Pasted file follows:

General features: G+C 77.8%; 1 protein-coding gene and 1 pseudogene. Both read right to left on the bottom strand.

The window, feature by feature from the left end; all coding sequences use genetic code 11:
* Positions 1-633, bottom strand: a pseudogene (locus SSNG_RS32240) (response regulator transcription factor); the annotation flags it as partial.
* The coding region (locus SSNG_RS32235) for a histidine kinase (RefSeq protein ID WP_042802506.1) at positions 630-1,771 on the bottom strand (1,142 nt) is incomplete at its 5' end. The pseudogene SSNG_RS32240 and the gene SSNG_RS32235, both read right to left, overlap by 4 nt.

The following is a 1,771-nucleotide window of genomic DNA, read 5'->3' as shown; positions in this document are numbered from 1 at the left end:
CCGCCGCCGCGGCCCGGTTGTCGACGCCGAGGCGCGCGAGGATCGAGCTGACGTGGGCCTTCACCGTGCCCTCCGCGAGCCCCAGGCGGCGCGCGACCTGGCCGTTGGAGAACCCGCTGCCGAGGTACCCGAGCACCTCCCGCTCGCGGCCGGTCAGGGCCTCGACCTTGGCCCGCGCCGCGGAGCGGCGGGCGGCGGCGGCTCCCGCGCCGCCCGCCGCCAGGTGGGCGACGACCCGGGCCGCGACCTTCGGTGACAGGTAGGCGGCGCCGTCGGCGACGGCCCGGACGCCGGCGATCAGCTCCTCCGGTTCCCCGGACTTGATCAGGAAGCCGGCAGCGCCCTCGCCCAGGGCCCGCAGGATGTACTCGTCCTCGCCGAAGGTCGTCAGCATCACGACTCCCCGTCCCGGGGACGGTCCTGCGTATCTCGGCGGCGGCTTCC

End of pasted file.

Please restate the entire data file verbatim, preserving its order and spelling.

General features: G+C 77.8%; 1 protein-coding gene and 1 pseudogene. Both read right to left on the bottom strand.

The window, feature by feature from the left end; all coding sequences use genetic code 11:
* Positions 1-633, bottom strand: a pseudogene (locus SSNG_RS32240) (response regulator transcription factor); the annotation flags it as partial.
* The coding region (locus SSNG_RS32235) for a histidine kinase (RefSeq protein ID WP_042802506.1) at positions 630-1,771 on the bottom strand (1,142 nt) is incomplete at its 5' end. The pseudogene SSNG_RS32240 and the gene SSNG_RS32235, both read right to left, overlap by 4 nt.

The following is a 1,771-nucleotide window of genomic DNA, read 5'->3' as shown; positions in this document are numbered from 1 at the left end:
CCGCCGCCGCGGCCCGGTTGTCGACGCCGAGGCGCGCGAGGATCGAGCTGACGTGGGCCTTCACCGTGCCCTCCGCGAGCCCCAGGCGGCGCGCGACCTGGCCGTTGGAGAACCCGCTGCCGAGGTACCCGAGCACCTCCCGCTCGCGGCCGGTCAGGGCCTCGACCTTGGCCCGCGCCGCGGAGCGGCGGGCGGCGGCGGCTCCCGCGCCGCCCGCCGCCAGGTGGGCGACGACCCGGGCCGCGACCTTCGGTGACAGGTAGGCGGCGCCGTCGGCGACGGCCCGGACGCCGGCGATCAGCTCCTCCGGTTCCCCGGACTTGATCAGGAAGCCGGCAGCGCCCTCGCCCAGGGCCCGCAGGATGTACTCGTCCTCGCCGAAGGTCGTCAGCATCACGACTCCCCGTCCCGGGGACGGTCCTGCGTATCTCGGCGGCGGCTTCC